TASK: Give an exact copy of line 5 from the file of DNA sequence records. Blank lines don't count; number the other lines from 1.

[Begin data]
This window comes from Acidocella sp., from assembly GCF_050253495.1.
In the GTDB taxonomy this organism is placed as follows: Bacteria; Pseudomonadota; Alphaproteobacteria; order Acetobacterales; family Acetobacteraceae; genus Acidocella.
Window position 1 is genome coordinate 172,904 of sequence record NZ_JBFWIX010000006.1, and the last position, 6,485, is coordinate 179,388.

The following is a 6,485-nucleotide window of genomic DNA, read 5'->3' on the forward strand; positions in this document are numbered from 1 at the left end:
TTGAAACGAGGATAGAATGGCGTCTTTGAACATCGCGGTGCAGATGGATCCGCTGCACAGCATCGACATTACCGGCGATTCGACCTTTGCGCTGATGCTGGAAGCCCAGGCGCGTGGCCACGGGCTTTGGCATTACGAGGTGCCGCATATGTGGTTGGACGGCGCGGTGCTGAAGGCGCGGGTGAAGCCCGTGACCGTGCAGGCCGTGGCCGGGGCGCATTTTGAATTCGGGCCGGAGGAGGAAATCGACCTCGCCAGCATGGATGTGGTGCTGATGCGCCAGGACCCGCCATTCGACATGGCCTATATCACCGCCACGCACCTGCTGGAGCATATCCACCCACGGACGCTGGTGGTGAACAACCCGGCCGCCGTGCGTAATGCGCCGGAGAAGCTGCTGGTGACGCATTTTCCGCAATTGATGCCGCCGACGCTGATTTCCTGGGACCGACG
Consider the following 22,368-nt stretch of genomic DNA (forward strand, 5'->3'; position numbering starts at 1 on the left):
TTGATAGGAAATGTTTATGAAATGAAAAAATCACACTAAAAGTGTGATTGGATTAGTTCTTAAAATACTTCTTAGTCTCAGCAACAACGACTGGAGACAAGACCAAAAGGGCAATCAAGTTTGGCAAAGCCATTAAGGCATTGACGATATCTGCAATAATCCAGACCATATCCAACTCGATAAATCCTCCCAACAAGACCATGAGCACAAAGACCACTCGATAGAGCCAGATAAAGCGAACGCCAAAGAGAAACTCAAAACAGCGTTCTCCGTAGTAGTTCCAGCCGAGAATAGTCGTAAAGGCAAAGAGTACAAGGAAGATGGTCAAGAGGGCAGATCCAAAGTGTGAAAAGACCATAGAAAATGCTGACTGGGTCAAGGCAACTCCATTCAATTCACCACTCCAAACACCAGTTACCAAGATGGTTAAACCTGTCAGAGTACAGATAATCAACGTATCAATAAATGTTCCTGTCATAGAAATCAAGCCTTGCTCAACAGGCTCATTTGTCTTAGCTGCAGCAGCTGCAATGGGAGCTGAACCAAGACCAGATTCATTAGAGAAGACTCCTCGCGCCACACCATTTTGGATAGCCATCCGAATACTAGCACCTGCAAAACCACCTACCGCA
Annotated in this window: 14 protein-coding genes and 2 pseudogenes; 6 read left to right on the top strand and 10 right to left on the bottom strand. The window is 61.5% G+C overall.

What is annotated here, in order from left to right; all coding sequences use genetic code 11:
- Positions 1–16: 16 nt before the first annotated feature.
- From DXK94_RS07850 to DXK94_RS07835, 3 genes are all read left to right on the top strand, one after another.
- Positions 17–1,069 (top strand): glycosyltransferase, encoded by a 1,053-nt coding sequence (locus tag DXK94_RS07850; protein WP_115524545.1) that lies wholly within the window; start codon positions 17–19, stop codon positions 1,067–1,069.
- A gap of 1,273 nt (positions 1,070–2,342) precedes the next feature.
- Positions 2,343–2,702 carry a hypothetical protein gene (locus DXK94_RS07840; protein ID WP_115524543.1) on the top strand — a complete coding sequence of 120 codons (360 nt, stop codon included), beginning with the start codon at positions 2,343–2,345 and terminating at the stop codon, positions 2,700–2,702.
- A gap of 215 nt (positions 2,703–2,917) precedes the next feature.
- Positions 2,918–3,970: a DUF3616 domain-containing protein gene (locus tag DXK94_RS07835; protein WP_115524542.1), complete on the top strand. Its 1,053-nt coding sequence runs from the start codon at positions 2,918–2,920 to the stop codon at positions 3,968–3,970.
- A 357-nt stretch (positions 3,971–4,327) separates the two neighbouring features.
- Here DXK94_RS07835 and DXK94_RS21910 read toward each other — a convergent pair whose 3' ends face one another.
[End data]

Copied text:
TTGAAACGAGGATAGAATGGCGTCTTTGAACATCGCGGTGCAGATGGATCCGCTGCACAGCATCGACATTACCGGCGATTCGACCTTTGCGCTGATGCTGGAAGCCCAGGCGCGTGGCCACGGGCTTTGGCATTACGAGGTGCCGCATATGTGGTTGGACGGCGCGGTGCTGAAGGCGCGGGTGAAGCCCGTGACCGTGCAGGCCGTGGCCGGGGCGCATTTTGAATTCGGGCCGGAGGAGGAAATCGACCTCGCCAGCATGGATGTGGTGCTGATGCGCCAGGACCCGCCATTCGACATGGCCTATATCACCGCCACGCACCTGCTGGAGCATATCCACCCACGGACGCTGGTGGTGAACAACCCGGCCGCCGTGCGTAATGCGCCGGAGAAGCTGCTGGTGACGCATTTTCCGCAATTGATGCCGCCGACGCTGATTTCCTGGGACCGACG